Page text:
In “Between” in Kilkenny: Music and Dunmore Cave

Kilkenny is a halfway point for me. My decision to spend six days here is completely coincidental. I’ve left Doolin, E has gone home, and I’m heading eastward towards Dublin. So I want to find a midpoint and allow myself stationary time to catch up on writing, play music, and establish a routine (and basic amenities would be nice). So I book six nights in a hostel in the medieval town of Kilkenny.

As the bus arrives, I’m pretty happy with what I see. Medieval cathedral and castle towers rise from two main points in the town. The streets are colorful, with several side-streets that seem to be entirely pedestrian.

One of the first things I learn about Kilkenny is that, despite being a small place, the town contains over 100 pubs. This means traditional music every night of the week, with the later nighttime sessions happening mostly on weekdays.




I’m not the most extroverted person. I do the withdrawn, writerly thing well, and there are times when I can be awkward or uncomfortable in social scenarios. This can make it daunting to be involved in an intrinsically social type of music, because playing traditional Irish sessions usually means going out to a bar by myself and breaking the ice with strangers. I always get disproportionately nervous when I head out with my fiddle in a new place.

However, most people who have been to Ireland will agree that the people here are some of the friendliest and most welcoming you’ll find anywhere in the world. The folk culture of Ireland, be it instrumental music, singing, dancing, or storytelling, is completely communal. The main venue for Irish music is the traditional pub, where people come together to share in music and good company (craic). This shared vitality is what originally drew me to Irish music; I had never before encountered a tradition of music that was so celebratory, and being in the middle of that type of community is special every time.

The music in Kilkenny does not disappoint. My first night, I play in a pub where a quiet, small, open session is taking place, and the musicians are very helpful in telling me where I’ll find nightly sessions throughout the week. My second night, I go out with some spontaneous friends from the hostel to a new pub, where three musicians are playing a high-energy gig. I’m happy to sit back and listen, but the band asks me to join in close to the end of their set. I get to play into a mic and start up some tunes. As always, I’m learning from the musicians around me, and my own playing adapts slightly to match their energy and style.


These musicians refer me to my gig for the next night. I feel like I can finally head out with more confidence and fewer nerves.


Dunmore Cave

Like many travelers, I can reach my saturation point with hostels. Sharing your space with so many strangers gets exhausting when roommates come into the room at all hours, when you can never find a moment of privacy, when too many people are using the wifi and slowing it down, etc. However, hostels are built around the idea of bringing travelers together, and a good hostel can offer an unforgettable social experience. My hostel in Kilkenny, Macgabhainn’s, has a wonderful atmosphere, and the home-style layout around one main living room means that people come together every night.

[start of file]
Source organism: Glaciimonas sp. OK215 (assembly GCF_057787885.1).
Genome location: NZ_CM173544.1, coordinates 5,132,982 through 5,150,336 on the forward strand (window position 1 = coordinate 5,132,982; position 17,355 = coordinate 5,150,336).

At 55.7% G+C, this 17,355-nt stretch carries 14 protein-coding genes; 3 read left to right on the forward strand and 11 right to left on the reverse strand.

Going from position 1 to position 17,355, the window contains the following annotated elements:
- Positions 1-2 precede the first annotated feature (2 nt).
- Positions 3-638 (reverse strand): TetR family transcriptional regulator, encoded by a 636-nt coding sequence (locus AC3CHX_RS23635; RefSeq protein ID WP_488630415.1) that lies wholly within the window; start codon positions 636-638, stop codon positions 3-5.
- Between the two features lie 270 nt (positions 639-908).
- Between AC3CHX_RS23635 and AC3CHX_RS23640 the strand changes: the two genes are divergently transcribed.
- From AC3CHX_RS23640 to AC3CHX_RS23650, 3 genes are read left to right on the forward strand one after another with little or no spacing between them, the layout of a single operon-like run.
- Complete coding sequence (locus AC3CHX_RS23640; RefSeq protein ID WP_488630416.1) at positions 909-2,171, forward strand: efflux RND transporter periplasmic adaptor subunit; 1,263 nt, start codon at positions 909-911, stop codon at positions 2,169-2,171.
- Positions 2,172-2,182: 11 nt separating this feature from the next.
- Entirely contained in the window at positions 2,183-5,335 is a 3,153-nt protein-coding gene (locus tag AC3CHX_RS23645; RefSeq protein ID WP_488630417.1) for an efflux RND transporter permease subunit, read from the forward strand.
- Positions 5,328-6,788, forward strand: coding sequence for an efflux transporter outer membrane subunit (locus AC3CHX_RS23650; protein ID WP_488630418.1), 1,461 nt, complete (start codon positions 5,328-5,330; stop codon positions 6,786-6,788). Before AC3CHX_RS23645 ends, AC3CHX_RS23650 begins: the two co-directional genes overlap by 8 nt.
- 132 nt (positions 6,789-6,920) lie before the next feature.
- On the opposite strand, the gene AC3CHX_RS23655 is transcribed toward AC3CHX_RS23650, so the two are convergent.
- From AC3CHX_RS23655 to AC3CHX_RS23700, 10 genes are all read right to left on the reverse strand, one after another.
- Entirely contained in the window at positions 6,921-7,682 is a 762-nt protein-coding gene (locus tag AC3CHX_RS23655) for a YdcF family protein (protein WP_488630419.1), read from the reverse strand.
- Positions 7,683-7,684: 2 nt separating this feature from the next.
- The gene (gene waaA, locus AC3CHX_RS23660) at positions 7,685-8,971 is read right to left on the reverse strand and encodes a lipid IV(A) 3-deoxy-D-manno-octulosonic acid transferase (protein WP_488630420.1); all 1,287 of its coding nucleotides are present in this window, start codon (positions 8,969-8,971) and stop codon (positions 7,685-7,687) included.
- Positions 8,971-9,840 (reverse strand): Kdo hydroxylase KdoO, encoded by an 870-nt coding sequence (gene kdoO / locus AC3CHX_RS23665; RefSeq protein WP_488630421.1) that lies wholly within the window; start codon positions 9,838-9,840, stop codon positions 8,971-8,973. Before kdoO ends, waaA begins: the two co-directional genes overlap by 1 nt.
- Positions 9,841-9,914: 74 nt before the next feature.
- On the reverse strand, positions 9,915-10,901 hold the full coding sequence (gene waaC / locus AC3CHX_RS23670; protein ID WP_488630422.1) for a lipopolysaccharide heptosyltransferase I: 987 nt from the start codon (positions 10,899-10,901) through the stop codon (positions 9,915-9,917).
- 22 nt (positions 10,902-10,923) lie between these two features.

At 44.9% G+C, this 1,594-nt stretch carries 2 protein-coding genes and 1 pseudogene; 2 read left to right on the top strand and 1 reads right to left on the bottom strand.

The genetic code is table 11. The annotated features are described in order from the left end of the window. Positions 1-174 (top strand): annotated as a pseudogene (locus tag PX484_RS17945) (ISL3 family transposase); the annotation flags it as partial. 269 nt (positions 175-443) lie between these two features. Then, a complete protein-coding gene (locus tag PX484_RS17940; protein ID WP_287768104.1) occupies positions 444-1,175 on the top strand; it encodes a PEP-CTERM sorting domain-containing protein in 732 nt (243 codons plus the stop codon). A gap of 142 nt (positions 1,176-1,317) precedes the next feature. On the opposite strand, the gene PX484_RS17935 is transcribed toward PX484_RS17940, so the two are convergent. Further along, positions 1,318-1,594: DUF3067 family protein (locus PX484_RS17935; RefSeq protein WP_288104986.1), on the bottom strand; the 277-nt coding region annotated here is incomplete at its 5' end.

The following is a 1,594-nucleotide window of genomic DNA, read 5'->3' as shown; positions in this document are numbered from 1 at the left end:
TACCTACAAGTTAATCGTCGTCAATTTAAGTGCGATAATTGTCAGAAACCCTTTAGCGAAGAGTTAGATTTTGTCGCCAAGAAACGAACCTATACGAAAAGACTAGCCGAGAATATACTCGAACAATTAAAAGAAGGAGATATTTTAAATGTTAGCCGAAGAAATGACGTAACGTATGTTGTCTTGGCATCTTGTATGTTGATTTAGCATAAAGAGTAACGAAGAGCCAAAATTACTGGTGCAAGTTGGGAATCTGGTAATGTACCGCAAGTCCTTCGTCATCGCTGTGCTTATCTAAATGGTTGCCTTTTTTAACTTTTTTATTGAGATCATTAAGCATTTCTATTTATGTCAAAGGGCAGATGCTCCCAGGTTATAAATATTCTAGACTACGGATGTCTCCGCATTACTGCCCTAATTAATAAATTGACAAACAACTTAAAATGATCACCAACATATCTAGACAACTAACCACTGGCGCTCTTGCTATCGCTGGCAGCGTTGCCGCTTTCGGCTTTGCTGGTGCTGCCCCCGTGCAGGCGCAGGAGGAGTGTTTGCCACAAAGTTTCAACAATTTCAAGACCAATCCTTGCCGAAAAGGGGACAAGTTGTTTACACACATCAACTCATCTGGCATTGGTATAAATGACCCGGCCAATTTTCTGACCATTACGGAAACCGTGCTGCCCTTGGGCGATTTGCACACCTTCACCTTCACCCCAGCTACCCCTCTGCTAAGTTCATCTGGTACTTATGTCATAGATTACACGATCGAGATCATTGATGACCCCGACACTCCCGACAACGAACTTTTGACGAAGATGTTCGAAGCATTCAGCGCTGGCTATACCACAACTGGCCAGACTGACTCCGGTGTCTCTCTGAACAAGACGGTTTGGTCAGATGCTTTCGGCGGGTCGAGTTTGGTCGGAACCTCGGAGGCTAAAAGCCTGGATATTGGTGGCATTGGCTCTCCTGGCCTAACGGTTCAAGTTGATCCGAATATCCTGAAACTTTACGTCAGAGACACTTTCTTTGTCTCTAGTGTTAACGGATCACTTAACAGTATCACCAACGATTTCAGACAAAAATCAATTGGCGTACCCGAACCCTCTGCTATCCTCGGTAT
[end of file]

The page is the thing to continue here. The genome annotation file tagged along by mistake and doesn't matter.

A & A are two girls from Germany and Canada. On my third day in Kilkenny, we decide to rent bikes and ride on a nature loop that winds north of the town, reaching, at its apex, the archaeological site of Dunmore Cave.


Dunmore Cave is one of the most excavated national monuments in Ireland, and reputedly the site of a Viking massacre in 928. A large depository of human remains was excavated at the rear of the cave, which matches up with historical and literary references to a massacre and a dark place.

We follow the cave guide down down hundreds of steps. The temperature drops drastically once we pass under the entryway stalactites, which were used to date the cave. The various rooms and sections of Dunmore Cave have been given names throughout the excavation process, and the names chosen make a poet’s mind run wild with word associations and possibilities: The Cathedral, the Crystal Hall, the Fairy Floor, the Rabbit Burrow.


All around us, the process of growth and change is slow, constant. We see spectacles like the Market Cross, the largest stalagmite pillar in Ireland, which has taken thousands of years to grow its crystallized layers. We also see flat patches of ground that glisten in artificial light: the sign that new stalagmites are in the infant stages of formation.

We reach the Cathedral, the end of the cave tour, and the site of the supposed massacre. Here, women and children were run into a tunneled wall cavity as fires were lit, with all of the smoke and heat trapped in a stone dome around them. The cave guide ends the tour by turning off all artificial lights in the cave so that we can experience a similar darkness. No natural light penetrates this deep, and our eyes could take hours to make out any kind of shape or shading.


I can hardly explain the sensation of standing in that darkness, knowing the depth that extends around me. I can’t even bend down or turn without feeling unsteady. I imagine torchlight, the red flashes that would have reflected layered crystal and stone, and the people who, regardless of the circumstances of their death, saw only that light as the last thing in their lives.


In celebration of in-between places like Kilkenny, I’ve chosen John Montague’s “Between” as the poem for this post. Many of my experiences in Kilkenny feel like something I’ve “come suddenly upon”, since my visit here is so unplanned and spontaneous.



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